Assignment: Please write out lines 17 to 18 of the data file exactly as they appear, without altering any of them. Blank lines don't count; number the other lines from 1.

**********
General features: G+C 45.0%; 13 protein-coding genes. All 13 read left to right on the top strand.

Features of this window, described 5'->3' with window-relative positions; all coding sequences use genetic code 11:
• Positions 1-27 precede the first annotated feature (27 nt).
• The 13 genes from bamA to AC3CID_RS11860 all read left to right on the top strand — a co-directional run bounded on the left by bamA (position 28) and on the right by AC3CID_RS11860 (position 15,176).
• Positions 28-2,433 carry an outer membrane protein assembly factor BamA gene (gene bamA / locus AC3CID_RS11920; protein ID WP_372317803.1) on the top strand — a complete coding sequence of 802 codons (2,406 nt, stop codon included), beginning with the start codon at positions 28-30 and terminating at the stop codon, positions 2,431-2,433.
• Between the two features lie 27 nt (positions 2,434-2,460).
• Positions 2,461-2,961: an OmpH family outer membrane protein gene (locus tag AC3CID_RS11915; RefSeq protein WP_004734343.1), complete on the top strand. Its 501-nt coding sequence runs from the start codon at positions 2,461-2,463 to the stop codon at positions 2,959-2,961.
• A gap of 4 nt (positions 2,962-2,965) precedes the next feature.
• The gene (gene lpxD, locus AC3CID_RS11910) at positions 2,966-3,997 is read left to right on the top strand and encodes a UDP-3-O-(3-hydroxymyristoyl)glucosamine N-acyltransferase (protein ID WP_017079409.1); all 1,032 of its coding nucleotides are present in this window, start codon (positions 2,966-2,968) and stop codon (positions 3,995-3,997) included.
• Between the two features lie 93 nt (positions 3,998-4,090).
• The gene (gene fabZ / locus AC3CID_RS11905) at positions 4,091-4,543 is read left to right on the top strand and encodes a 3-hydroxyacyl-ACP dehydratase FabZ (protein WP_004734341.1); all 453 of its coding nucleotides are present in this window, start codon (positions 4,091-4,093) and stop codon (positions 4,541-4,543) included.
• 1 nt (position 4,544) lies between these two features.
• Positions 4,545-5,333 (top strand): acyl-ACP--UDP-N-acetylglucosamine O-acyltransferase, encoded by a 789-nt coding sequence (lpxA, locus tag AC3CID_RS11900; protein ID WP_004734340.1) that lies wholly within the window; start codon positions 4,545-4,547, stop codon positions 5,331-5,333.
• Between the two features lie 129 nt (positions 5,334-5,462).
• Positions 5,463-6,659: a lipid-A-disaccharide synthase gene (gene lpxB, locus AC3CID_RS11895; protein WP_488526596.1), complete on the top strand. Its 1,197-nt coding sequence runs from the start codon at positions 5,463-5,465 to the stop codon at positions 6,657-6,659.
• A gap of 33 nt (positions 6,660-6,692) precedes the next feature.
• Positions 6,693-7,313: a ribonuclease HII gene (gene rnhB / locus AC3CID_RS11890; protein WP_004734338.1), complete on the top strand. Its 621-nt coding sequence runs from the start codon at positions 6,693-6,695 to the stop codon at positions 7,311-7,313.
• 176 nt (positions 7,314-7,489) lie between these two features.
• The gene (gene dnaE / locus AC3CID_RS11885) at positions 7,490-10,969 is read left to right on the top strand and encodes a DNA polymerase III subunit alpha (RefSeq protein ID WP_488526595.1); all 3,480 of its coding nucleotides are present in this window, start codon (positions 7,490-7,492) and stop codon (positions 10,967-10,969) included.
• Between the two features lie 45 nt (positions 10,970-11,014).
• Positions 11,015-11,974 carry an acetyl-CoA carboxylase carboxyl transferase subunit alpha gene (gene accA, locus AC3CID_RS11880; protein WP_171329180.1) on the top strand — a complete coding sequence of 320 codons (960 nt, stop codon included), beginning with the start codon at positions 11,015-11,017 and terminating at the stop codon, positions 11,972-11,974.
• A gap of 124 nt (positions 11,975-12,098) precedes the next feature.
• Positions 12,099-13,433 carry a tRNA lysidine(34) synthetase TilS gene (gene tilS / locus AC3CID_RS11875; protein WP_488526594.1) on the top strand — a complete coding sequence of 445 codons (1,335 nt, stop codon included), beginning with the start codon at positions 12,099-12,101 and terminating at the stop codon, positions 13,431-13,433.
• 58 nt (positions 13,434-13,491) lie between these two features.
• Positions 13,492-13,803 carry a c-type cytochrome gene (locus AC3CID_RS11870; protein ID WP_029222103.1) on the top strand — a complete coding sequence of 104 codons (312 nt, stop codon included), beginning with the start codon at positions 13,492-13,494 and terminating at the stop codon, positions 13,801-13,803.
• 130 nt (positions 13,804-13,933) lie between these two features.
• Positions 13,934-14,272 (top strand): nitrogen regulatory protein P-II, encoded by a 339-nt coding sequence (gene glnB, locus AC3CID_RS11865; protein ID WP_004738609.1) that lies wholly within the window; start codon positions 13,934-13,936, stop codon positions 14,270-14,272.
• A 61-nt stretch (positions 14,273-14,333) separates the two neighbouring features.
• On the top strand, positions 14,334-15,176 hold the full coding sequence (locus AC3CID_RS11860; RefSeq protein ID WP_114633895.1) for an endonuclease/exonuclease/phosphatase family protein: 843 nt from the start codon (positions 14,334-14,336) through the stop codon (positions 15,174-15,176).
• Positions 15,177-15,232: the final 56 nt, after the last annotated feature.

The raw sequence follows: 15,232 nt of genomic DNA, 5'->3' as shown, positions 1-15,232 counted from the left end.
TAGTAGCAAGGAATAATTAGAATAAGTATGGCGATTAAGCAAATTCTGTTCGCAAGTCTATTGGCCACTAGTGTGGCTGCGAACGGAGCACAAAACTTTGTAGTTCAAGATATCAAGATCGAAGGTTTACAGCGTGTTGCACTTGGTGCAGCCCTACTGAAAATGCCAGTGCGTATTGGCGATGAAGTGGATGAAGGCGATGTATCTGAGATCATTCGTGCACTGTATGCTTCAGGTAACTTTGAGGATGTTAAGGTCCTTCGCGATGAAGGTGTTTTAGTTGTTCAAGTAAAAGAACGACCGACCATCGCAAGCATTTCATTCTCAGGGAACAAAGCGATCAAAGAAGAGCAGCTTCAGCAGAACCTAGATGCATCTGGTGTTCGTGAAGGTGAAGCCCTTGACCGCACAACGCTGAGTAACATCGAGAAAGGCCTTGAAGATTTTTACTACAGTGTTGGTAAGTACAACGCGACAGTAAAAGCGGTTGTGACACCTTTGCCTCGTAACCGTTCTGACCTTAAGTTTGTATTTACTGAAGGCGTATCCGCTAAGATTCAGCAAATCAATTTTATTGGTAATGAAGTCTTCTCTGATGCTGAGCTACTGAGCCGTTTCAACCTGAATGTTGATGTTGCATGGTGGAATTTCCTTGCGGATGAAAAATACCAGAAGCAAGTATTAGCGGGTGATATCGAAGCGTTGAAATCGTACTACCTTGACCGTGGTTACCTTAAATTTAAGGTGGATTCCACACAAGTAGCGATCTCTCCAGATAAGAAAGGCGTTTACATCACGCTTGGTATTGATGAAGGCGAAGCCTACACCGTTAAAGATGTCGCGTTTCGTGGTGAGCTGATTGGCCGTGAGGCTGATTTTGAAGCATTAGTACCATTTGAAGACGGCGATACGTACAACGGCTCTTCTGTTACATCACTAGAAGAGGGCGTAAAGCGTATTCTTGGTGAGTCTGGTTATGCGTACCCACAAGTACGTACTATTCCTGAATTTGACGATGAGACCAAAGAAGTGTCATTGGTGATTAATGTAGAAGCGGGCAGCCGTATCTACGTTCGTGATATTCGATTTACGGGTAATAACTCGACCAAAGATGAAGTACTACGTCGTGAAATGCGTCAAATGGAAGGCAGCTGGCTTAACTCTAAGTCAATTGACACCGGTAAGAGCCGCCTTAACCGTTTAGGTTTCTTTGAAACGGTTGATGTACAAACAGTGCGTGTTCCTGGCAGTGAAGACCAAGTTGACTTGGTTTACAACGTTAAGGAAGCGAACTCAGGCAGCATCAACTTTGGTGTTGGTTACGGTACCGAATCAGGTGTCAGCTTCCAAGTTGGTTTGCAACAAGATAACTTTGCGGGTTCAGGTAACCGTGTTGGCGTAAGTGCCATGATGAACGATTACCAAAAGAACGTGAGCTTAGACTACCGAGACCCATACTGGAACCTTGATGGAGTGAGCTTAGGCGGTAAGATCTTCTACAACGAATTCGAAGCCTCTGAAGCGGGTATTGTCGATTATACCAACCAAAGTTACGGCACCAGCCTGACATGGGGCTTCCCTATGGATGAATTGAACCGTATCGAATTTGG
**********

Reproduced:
• Positions 6,693-7,313: a ribonuclease HII gene (gene rnhB / locus AC3CID_RS11890; protein WP_004734338.1), complete on the top strand. Its 621-nt coding sequence runs from the start codon at positions 6,693-6,695 to the stop codon at positions 7,311-7,313.
• 176 nt (positions 7,314-7,489) lie between these two features.